Cosplay Photography Prices (How Much To Charge or Pay?)

So how much should you charge if you are planning to become a professional cosplay photographer? Or as a cosplayer, how much should you be paying a photographer?

For a quick answer – Most cosplay photographers offer a price range from as low as $20, up to as high as $200 per hour (USD). But of course, there are also hobbyists and amateur photographers who are willing to do it for free, for building their own portfolio.

 

Personally, I think it is a good trend that cosplay photography is moving towards a professional level. But when it comes to “paid assignments”, there has always been some kind of a stigma among the community. The skill level of the photography is not good enough, cosplay photography should be free, copyright issues, etc…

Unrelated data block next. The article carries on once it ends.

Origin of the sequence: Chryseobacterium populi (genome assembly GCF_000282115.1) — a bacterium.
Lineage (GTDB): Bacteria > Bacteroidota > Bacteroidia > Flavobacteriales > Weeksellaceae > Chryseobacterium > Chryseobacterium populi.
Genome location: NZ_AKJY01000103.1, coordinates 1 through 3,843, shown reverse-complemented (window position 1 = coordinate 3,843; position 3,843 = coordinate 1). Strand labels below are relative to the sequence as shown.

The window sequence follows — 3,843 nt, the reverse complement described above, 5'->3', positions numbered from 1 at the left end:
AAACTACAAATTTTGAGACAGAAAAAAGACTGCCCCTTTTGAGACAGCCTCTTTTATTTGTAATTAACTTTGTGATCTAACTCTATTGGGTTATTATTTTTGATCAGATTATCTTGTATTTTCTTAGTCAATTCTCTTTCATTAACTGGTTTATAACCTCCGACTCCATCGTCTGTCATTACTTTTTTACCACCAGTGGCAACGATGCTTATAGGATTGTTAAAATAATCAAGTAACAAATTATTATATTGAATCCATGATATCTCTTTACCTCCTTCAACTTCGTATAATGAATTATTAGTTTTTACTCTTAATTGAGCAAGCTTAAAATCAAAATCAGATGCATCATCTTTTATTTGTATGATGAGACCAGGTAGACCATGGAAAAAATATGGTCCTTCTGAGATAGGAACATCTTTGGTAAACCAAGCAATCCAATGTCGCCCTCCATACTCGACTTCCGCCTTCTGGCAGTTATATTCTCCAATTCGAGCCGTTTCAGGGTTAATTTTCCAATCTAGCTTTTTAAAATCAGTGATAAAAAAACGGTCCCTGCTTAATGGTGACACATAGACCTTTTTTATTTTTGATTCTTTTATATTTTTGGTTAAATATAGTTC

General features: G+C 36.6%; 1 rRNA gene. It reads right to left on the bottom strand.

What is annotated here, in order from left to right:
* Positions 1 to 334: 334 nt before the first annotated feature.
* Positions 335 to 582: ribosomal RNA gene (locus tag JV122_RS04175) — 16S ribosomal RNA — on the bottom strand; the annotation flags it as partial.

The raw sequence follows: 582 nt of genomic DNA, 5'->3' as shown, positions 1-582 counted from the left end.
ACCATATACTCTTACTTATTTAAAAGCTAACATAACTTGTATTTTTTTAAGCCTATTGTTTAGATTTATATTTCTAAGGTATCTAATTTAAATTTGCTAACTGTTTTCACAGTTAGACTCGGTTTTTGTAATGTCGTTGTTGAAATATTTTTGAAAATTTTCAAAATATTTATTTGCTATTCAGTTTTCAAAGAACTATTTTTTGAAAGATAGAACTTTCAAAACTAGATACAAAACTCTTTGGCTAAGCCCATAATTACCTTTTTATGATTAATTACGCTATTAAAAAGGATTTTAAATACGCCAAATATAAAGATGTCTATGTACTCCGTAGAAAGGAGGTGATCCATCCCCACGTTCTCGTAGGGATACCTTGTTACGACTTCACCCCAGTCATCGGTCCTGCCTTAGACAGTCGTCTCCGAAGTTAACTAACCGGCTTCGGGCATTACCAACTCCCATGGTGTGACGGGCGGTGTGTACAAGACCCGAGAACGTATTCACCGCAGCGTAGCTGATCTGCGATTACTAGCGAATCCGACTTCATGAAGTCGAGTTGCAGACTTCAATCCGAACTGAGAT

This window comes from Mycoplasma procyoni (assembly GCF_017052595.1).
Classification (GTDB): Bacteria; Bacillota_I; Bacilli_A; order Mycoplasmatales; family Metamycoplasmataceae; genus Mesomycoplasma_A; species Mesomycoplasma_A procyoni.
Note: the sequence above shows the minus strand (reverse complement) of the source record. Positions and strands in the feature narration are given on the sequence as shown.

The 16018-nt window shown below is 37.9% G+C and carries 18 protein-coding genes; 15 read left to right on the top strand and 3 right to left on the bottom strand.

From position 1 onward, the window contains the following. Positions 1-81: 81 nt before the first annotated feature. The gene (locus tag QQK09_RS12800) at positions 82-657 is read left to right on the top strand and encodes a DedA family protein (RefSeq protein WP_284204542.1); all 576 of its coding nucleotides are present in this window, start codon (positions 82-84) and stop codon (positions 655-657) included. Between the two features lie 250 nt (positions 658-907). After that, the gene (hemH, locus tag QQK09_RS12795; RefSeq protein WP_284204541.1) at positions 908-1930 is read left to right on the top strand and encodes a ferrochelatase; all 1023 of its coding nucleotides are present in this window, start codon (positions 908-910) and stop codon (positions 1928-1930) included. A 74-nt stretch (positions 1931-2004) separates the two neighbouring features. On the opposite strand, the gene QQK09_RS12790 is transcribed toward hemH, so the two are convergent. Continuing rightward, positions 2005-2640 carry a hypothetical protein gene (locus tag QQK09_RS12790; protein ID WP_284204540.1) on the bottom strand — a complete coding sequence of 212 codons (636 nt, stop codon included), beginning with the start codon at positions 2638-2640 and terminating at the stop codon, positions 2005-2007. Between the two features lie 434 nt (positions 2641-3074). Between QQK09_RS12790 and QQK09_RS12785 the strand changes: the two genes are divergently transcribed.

So let us take a glance into professional cosplay photography further in this guide – Should it be chargeable? How much to charge? What should we expect? Read on!

 

TABLE OF CONTENTS

How Much To Charge? Becoming Professional The End

 

 

HOW MUCH TO CHARGE?

How much should one charge as a photographer? How much is considered fair? In this section, I will share some pricing strategies of cosplay photographers all over the world… But since pricing is kind of a sensitive issue, the photographers will be kept anonymous. 😆

 

 

A FEW PRICING BENCHMARKS

Every cosplay photographer has a different pricing strategy and package. So, I am just going to compile them as a list here with an average price range.

  • Charged at a basic hourly rate of about $20-$100, sometimes with a minimum of 2 hours per session.
  • At the rate of $40-$100 per photo.
  • Following the style of wedding and event photographers – Available for hire for about $800 to $2000 a day. There may be additional charges for lodging and transport.
  • About $500 to $1000 for covering a convention for a day, giving a number of guaranteed photos.